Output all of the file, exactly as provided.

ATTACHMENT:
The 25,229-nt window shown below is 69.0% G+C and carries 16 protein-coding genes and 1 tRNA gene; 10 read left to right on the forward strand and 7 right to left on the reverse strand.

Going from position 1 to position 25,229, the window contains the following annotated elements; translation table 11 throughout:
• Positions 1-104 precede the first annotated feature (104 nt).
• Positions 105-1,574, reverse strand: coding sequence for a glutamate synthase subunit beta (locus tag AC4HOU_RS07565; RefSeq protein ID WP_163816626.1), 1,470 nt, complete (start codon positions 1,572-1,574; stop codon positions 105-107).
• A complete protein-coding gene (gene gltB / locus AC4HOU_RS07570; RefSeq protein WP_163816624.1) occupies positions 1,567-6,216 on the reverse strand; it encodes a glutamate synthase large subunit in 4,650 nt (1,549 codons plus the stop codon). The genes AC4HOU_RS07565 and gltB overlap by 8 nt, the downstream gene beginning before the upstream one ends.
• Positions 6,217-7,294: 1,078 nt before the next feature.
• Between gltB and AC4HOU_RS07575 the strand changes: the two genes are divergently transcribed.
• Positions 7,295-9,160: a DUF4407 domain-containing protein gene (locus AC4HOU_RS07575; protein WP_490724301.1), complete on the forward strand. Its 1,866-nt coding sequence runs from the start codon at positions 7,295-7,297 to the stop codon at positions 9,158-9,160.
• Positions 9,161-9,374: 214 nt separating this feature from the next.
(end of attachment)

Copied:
The 25,229-nt window shown below is 69.0% G+C and carries 16 protein-coding genes and 1 tRNA gene; 10 read left to right on the forward strand and 7 right to left on the reverse strand.

Going from position 1 to position 25,229, the window contains the following annotated elements; translation table 11 throughout:
• Positions 1-104 precede the first annotated feature (104 nt).
• Positions 105-1,574, reverse strand: coding sequence for a glutamate synthase subunit beta (locus tag AC4HOU_RS07565; RefSeq protein ID WP_163816626.1), 1,470 nt, complete (start codon positions 1,572-1,574; stop codon positions 105-107).
• A complete protein-coding gene (gene gltB / locus AC4HOU_RS07570; RefSeq protein WP_163816624.1) occupies positions 1,567-6,216 on the reverse strand; it encodes a glutamate synthase large subunit in 4,650 nt (1,549 codons plus the stop codon). The genes AC4HOU_RS07565 and gltB overlap by 8 nt, the downstream gene beginning before the upstream one ends.
• Positions 6,217-7,294: 1,078 nt before the next feature.
• Between gltB and AC4HOU_RS07575 the strand changes: the two genes are divergently transcribed.
• Positions 7,295-9,160: a DUF4407 domain-containing protein gene (locus AC4HOU_RS07575; protein WP_490724301.1), complete on the forward strand. Its 1,866-nt coding sequence runs from the start codon at positions 7,295-7,297 to the stop codon at positions 9,158-9,160.
• Positions 9,161-9,374: 214 nt separating this feature from the next.